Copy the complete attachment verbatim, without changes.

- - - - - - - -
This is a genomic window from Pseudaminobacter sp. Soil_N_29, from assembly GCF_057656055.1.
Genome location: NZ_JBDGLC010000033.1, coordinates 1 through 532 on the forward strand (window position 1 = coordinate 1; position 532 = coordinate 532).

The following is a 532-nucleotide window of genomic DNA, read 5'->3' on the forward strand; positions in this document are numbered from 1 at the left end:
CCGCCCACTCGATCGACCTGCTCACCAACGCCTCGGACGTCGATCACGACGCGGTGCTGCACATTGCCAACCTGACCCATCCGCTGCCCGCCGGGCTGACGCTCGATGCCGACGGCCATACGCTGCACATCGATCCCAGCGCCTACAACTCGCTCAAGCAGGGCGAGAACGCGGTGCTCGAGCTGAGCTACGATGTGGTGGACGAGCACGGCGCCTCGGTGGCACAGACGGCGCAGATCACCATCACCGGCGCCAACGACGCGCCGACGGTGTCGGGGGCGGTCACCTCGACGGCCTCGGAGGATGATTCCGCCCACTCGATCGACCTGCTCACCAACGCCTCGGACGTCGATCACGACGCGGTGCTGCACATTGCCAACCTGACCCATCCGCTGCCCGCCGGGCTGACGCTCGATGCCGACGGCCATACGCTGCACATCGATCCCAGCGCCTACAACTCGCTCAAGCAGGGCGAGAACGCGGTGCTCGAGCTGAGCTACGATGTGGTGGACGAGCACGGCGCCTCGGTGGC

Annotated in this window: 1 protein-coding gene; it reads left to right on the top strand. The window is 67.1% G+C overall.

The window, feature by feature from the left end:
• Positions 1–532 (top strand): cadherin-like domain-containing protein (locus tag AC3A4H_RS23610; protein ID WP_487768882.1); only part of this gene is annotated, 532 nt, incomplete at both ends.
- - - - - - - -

This is a genomic window from Pseudaminobacter sp. Soil_N_29, from assembly GCF_057656055.1.
Genome location: NZ_JBDGLC010000033.1, coordinates 1 through 532 on the forward strand (window position 1 = coordinate 1; position 532 = coordinate 532).

The following is a 532-nucleotide window of genomic DNA, read 5'->3' on the forward strand; positions in this document are numbered from 1 at the left end:
CCGCCCACTCGATCGACCTGCTCACCAACGCCTCGGACGTCGATCACGACGCGGTGCTGCACATTGCCAACCTGACCCATCCGCTGCCCGCCGGGCTGACGCTCGATGCCGACGGCCATACGCTGCACATCGATCCCAGCGCCTACAACTCGCTCAAGCAGGGCGAGAACGCGGTGCTCGAGCTGAGCTACGATGTGGTGGACGAGCACGGCGCCTCGGTGGCACAGACGGCGCAGATCACCATCACCGGCGCCAACGACGCGCCGACGGTGTCGGGGGCGGTCACCTCGACGGCCTCGGAGGATGATTCCGCCCACTCGATCGACCTGCTCACCAACGCCTCGGACGTCGATCACGACGCGGTGCTGCACATTGCCAACCTGACCCATCCGCTGCCCGCCGGGCTGACGCTCGATGCCGACGGCCATACGCTGCACATCGATCCCAGCGCCTACAACTCGCTCAAGCAGGGCGAGAACGCGGTGCTCGAGCTGAGCTACGATGTGGTGGACGAGCACGGCGCCTCGGTGGC

Annotated in this window: 1 protein-coding gene; it reads left to right on the top strand. The window is 67.1% G+C overall.

The window, feature by feature from the left end:
• Positions 1–532 (top strand): cadherin-like domain-containing protein (locus tag AC3A4H_RS23610; protein ID WP_487768882.1); only part of this gene is annotated, 532 nt, incomplete at both ends.